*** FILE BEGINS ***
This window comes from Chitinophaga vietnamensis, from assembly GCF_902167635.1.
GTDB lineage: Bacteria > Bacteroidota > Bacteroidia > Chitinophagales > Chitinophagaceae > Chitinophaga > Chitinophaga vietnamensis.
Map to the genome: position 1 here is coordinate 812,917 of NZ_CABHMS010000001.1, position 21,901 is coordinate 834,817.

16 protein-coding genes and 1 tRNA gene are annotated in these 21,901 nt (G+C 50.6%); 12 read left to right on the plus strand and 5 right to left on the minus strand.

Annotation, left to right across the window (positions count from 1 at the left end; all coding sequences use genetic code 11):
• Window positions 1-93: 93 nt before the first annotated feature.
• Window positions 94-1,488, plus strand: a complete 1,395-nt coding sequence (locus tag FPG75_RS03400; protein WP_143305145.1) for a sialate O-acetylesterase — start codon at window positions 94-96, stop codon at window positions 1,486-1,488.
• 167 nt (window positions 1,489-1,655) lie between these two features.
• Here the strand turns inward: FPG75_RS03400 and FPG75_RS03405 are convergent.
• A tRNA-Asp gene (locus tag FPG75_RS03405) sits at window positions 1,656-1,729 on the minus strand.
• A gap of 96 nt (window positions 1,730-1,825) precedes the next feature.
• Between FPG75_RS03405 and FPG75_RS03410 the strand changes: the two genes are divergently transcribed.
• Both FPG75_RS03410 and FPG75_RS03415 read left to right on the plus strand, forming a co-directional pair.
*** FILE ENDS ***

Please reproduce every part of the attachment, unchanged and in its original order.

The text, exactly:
This window comes from Chitinophaga vietnamensis, from assembly GCF_902167635.1.
GTDB lineage: Bacteria > Bacteroidota > Bacteroidia > Chitinophagales > Chitinophagaceae > Chitinophaga > Chitinophaga vietnamensis.
Map to the genome: position 1 here is coordinate 812,917 of NZ_CABHMS010000001.1, position 21,901 is coordinate 834,817.

16 protein-coding genes and 1 tRNA gene are annotated in these 21,901 nt (G+C 50.6%); 12 read left to right on the plus strand and 5 right to left on the minus strand.

Annotation, left to right across the window (positions count from 1 at the left end; all coding sequences use genetic code 11):
• Window positions 1-93: 93 nt before the first annotated feature.
• Window positions 94-1,488, plus strand: a complete 1,395-nt coding sequence (locus tag FPG75_RS03400; protein WP_143305145.1) for a sialate O-acetylesterase — start codon at window positions 94-96, stop codon at window positions 1,486-1,488.
• 167 nt (window positions 1,489-1,655) lie between these two features.
• Here the strand turns inward: FPG75_RS03400 and FPG75_RS03405 are convergent.
• A tRNA-Asp gene (locus tag FPG75_RS03405) sits at window positions 1,656-1,729 on the minus strand.
• A gap of 96 nt (window positions 1,730-1,825) precedes the next feature.
• Between FPG75_RS03405 and FPG75_RS03410 the strand changes: the two genes are divergently transcribed.
• Both FPG75_RS03410 and FPG75_RS03415 read left to right on the plus strand, forming a co-directional pair.